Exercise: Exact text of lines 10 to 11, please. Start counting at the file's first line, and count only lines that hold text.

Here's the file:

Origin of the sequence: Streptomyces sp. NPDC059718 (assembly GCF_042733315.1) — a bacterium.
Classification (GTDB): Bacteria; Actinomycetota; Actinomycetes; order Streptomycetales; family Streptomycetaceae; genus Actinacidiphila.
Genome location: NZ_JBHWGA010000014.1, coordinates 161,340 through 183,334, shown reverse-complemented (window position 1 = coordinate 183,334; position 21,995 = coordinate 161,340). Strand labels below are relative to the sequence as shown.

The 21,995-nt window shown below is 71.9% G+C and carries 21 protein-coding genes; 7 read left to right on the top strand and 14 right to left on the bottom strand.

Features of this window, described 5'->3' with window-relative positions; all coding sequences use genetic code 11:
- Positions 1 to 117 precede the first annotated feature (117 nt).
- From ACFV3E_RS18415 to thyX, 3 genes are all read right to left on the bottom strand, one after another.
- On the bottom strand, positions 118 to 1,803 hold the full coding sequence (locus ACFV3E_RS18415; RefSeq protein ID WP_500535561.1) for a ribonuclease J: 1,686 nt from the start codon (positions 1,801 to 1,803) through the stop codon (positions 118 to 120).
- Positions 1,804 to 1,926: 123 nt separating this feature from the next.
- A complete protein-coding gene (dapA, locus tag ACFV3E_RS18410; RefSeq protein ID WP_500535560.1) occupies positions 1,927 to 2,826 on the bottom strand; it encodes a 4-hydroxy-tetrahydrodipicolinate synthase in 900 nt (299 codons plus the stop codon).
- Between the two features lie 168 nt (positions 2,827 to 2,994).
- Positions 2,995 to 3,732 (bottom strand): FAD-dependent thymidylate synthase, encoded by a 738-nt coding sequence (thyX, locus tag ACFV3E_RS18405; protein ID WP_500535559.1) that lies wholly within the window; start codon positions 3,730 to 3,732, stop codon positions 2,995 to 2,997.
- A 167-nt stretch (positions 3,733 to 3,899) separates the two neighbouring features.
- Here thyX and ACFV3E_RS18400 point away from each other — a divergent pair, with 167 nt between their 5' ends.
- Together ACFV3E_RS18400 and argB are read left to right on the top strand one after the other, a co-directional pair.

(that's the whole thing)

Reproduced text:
- A complete protein-coding gene (dapA, locus tag ACFV3E_RS18410; RefSeq protein ID WP_500535560.1) occupies positions 1,927 to 2,826 on the bottom strand; it encodes a 4-hydroxy-tetrahydrodipicolinate synthase in 900 nt (299 codons plus the stop codon).
- Between the two features lie 168 nt (positions 2,827 to 2,994).